Eclipse Build Hotspot Project

Version 1



    Building via CLI

    See Building Hotspot via the command-line interface (InfraBuild)



    Configurating and building in Eclipse




    Perform the configuration settings in Eclipse for Hotspot using the instructions at Eclipse C/C++ (CDT) – Hacking Hotspot in Eclipse and the Adding include paths to your C/C++ project instructions sets.

    Ensure the below environment variables are added to the project:

     Old Build LANG=C ALT_BOOTDIR=/usr/lib/jvm/java-7-openjdk-amd64 ALT_JDK_IMPORT_PATH=/usr/lib/jvm/java-7-openjdk-amd64 PRODUCT_HOME=/home/openjdk/sources/jdk8_tl/build/linux-amd64_backup/j2sdk-image ZIP_DEBUGINFO_FILES=0 
     InfraBuild LANG=C PRODUCT_HOME=/home/openjdk/sources/jdk8_tl/build/linux-x64-normal-server-release/images/j2sdk-image ZIP_DEBUGINFO_FILES=0 ARCH_DATA_MODEL=64 

    Special steps for C/C++ projects
    Add the 'make' folder to the Source folder list by going to Project Properties > C/C++ General / Paths and Symbols > Source Location. Click on Add Folder and select the /hotspot/make folder.
    Then add an external builder by going to Project Properties > Builders Click on New, choose Program as configuration type, click on OK and call the builder 'make_hotspot'. Link it to /usr/bin/make by setting as the Location Make the Working directory point to the make or makefiles folder - use the Browse Filesystem option to locate it.

    For you'd like to do incremental builds, add "all" to the arguments list and for a full build add "clean" and "all" in order to determine the build action each time the project is built:

    Finally add the above enlisted environment variables for Hotspot to the External Builder configuration under the Environment tab, as shown in the screen-shot (enlists two of the remaining expected environment variables):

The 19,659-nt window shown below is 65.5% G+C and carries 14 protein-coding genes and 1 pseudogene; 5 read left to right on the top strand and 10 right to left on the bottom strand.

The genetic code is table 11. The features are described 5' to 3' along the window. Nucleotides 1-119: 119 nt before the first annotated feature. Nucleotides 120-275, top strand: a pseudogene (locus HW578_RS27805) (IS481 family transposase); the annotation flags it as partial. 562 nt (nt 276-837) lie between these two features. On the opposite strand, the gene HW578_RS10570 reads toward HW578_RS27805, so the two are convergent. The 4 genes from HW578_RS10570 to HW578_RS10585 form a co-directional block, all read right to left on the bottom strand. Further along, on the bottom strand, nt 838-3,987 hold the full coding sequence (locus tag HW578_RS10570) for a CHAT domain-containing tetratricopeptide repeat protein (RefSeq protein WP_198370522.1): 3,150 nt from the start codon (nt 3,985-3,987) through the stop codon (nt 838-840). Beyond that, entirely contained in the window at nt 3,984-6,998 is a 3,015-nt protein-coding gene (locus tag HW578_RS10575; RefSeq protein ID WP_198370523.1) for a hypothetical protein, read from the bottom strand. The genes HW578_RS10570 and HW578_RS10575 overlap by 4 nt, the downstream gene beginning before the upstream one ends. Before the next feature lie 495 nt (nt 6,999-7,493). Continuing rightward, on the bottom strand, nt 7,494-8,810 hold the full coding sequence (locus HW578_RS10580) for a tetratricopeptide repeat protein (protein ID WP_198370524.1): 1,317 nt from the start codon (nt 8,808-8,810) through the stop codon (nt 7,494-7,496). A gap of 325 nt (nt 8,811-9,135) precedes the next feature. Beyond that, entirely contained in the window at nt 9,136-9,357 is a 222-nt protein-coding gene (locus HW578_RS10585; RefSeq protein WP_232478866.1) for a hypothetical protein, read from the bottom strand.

External Builder Environment Settings

    Now under Project Properties > C/C++ build

      Under the Builder Settings tab Check Generate Makefiles Automatically Select External Builder as the Builder type (see at the top of the tab) Keep the Generate Makefiles automatically checked. Click on Apply. 
      Now Go to the Behaviour tab and uncheck the options [Build on resource save...] and [Build(incremental build)] options to ensure that the External builder configuration is used when the build action is invoked on a project. 
      Click on OK. 



    Build the project via the Project > Build Project option and wait for it to finish. At this point the project should be in a state to be build by either the Internal or the External Builder.



    If you are developing under windows the setup for Hotspot is slightly different since Eclipse might be used in conjuction with Cygwin. The steps are basically the same as for Linux with several differences - there are additional environment variables that must be set, different paths for some of the variables must be used (in Cygwin style starting with /cygdrive/... to denote Cygwin-emulated file structure) and different script for invocation of the 'make' utility. Here is an example of the variables that must be set: